The Home of Steven Barnes
Author, Teacher, Screenwriter

Tuesday, June 04, 2013

Bradbury and the Blessed Burden

My current writing schedule involves juggling three films, three books, a non-fiction project, and multiple short stories.  This would be CRUSHING stress, except that I don’t try to hold them all in my head at the same time.   Heaven forbid.    Here’s what makes it work.  I…

1) Have separate computer files for each project, in SCRIVENER, the perfect organization tool for writers.

2)   Write a minimum of 1000 words of rough draft on the most urgent/important project every day, during “Diamond Hour”.   This means that, no matter what, I’m always chipping away at the load.  This is a minimum of five days a week.  Sometimes seven.  That guarantees me between 250-365k words a year.

3)    know what tomorrow’s writing will be before going to bed.  In this way, my unconscious can chew over it as I sleep.

4) Every morning in my “Morning Ritual” of incantations and visualizations (while performing Tai Chi) I pump myself up, remind myself of all I have to be grateful for, and extend that gratitude into the future for my next year’s goals.  I visualize successfully completing whatever tasks I have TODAY that dovetail with those yearly goals.  Those yearly goals dovetail with my lifetime goals.

5) I input the very best writing I can find, every day.  Currently, I’m working through the complete Shakespeare A-Z, as performed and produced by the BBC.   Incredible stuff.   Also reading a short story every day.  Currently working through Ray Bradbury’s favorite 100 stories.  What a master.  Even better…he LOVED his craft, and life itself.  What a sweet, decent, loving human being!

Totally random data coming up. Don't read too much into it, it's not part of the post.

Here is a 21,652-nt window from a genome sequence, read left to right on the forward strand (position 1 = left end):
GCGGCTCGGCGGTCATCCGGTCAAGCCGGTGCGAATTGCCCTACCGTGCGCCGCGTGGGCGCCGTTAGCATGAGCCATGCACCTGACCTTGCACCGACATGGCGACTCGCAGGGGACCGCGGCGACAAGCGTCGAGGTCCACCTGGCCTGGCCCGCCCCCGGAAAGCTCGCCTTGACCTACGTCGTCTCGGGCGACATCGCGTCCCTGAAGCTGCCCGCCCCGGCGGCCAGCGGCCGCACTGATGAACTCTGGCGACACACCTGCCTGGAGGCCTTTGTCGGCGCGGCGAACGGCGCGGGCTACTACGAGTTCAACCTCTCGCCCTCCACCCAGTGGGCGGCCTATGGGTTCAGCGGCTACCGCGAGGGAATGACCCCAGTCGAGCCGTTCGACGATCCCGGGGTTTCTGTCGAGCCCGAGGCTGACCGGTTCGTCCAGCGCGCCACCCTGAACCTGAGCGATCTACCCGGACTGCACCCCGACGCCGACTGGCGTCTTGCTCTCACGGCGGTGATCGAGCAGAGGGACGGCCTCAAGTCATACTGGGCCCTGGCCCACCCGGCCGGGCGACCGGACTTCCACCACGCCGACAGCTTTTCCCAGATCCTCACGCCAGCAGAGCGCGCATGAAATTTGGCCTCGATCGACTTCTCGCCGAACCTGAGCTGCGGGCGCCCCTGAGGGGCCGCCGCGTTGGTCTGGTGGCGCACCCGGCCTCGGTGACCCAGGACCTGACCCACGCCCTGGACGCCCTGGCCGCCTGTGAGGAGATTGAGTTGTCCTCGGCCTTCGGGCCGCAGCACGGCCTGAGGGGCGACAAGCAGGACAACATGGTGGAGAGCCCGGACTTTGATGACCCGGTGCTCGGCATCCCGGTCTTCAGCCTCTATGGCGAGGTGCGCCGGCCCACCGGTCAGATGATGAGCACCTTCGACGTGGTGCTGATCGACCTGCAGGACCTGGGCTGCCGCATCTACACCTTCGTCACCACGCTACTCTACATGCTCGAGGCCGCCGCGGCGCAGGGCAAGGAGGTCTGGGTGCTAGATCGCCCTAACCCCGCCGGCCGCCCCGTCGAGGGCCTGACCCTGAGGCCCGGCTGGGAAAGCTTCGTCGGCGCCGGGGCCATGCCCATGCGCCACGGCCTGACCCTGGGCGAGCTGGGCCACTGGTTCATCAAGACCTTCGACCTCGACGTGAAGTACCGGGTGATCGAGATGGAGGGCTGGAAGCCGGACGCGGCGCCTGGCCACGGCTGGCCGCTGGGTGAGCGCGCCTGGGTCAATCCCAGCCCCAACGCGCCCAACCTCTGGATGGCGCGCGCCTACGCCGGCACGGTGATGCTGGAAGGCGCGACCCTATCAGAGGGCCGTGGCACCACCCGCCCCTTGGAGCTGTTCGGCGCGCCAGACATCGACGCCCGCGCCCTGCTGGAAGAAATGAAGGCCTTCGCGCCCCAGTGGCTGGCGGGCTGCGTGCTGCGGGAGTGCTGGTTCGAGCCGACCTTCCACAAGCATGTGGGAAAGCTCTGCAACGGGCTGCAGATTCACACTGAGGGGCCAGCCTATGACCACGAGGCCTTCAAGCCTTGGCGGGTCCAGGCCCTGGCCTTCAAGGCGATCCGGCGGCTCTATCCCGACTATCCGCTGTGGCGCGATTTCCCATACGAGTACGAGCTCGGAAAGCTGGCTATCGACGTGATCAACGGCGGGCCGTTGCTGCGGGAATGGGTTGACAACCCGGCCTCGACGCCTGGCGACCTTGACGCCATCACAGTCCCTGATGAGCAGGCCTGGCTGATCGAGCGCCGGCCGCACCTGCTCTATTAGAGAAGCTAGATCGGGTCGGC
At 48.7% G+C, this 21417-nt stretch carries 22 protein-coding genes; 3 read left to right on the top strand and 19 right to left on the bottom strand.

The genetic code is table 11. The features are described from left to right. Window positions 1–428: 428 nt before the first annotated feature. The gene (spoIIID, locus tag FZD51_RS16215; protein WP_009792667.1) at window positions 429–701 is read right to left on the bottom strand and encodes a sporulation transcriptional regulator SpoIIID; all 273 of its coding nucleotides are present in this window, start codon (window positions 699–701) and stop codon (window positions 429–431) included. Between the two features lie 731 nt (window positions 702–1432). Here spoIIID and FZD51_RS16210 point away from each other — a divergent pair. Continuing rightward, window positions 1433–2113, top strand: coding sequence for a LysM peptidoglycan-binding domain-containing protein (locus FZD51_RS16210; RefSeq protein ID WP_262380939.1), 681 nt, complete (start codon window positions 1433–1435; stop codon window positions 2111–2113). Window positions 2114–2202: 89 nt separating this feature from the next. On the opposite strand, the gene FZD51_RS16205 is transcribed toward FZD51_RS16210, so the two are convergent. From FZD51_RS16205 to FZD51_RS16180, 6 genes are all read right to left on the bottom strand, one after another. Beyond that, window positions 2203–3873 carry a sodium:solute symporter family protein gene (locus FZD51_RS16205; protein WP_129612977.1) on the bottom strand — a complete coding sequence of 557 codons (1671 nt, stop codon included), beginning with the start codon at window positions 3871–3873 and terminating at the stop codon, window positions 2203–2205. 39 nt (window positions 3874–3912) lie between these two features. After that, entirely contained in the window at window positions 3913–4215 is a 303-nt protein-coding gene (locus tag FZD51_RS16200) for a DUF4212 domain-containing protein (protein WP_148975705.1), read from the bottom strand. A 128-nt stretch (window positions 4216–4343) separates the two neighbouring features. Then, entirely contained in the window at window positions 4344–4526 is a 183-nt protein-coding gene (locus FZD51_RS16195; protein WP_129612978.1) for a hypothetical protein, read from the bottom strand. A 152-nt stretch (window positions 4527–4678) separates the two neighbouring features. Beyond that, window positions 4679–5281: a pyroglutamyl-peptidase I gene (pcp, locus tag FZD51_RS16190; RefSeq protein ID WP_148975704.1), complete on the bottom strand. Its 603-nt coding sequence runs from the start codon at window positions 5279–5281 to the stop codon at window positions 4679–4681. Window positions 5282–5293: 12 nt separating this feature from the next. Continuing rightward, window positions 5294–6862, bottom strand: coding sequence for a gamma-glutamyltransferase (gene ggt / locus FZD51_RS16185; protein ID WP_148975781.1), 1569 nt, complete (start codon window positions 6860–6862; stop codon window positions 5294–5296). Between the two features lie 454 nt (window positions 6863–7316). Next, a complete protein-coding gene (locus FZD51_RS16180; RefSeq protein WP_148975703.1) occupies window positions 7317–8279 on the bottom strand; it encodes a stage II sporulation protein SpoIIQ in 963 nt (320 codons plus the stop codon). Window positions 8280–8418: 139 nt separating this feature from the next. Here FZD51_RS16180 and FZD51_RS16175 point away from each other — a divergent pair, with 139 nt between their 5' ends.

And I wanted to tell a story about Ray Bradbury…just because it is instructive on several levels, and might help people understand why I am so driven to share what I have.  I have been blessed to be guided and encouraged by masters.

I always loved Ray Bradbury’s stories, his reading style, his general attitude of life and love.   So in my twenties, I wrote a story called “Trick or Treat”, a Halloween piece (Bradbury loved Halloween!) about a guy who gets into an escalating war of nerves with the Trick or Treaters in his neighborhood, each Halloween getting a little nastier, until one practical joke goes too far and a kid is accidentally killed.  And he knows that next year, they will kill him.   A nasty little piece of work.

I wrote it up, and my soon-to-be-wife Toni designed art to accompany it, and we put together a nice package.  Sometime in the late 70’s Bradbury was signing books at a bookstore, and we went down, and offered him the story package, and he graciously accepted it.  Low and behold, about a month later I got a letter from him thanking me for the story, congratulating me on its quality, and encouraging me to seek a career.   This was the very first encouragement I had ever received from a pro, and it meant the world.

That story was the first I ever published.   I was paid in contributor’s copies, but hey, I was published!

Years passed.    My mother had discouraged me from seeking a writing career (she was terribly afraid I would fail as a writer, as my father had as a singer) but saw that Robert Kirsch, literary editor for the L.A. Times, was teaching a creative writing class at U.C.L.A.   This was about 1980.  She suggested that we both go and take night classes—she in something cultural (I forget what) and me with Kirsch.  I leapt at the opportunity.  I was an odd duck in that class.    Most of the others were writing literary stories (filled with tone, scant on incident) or poetry.  I wrote a story called “Is Your Glass Half Empty?” about a compulsive gambler who hocks his pacemaker.